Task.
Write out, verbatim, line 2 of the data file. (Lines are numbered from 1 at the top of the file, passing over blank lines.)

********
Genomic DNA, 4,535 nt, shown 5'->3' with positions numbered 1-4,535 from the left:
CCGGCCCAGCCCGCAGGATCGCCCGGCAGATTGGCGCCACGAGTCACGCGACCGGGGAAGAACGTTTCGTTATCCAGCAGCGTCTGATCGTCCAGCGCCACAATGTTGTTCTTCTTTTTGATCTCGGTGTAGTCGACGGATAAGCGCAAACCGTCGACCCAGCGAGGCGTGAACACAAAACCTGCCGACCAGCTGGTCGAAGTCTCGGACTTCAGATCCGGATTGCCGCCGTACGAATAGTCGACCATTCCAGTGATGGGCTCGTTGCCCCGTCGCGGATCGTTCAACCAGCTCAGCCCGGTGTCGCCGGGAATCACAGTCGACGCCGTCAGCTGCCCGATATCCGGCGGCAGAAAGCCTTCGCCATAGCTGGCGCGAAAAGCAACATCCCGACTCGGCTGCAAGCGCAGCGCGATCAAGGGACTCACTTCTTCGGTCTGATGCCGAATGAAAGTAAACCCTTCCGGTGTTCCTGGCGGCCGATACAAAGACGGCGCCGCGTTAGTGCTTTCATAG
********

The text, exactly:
CCGGCCCAGCCCGCAGGATCGCCCGGCAGATTGGCGCCACGAGTCACGCGACCGGGGAAGAACGTTTCGTTATCCAGCAGCGTCTGATCGTCCAGCGCCACAATGTTGTTCTTCTTTTTGATCTCGGTGTAGTCGACGGATAAGCGCAAACCGTCGACCCAGCGAGGCGTGAACACAAAACCTGCCGACCAGCTGGTCGAAGTCTCGGACTTCAGATCCGGATTGCCGCCGTACGAATAGTCGACCATTCCAGTGATGGGCTCGTTGCCCCGTCGCGGATCGTTCAACCAGCTCAGCCCGGTGTCGCCGGGAATCACAGTCGACGCCGTCAGCTGCCCGATATCCGGCGGCAGAAAGCCTTCGCCATAGCTGGCGCGAAAAGCAACATCCCGACTCGGCTGCAAGCGCAGCGCGATCAAGGGACTCACTTCTTCGGTCTGATGCCGAATGAAAGTAAACCCTTCCGGTGTTCCTGGCGGCCGATACAAAGACGGCGCCGCGTTAGTGCTTTCATAG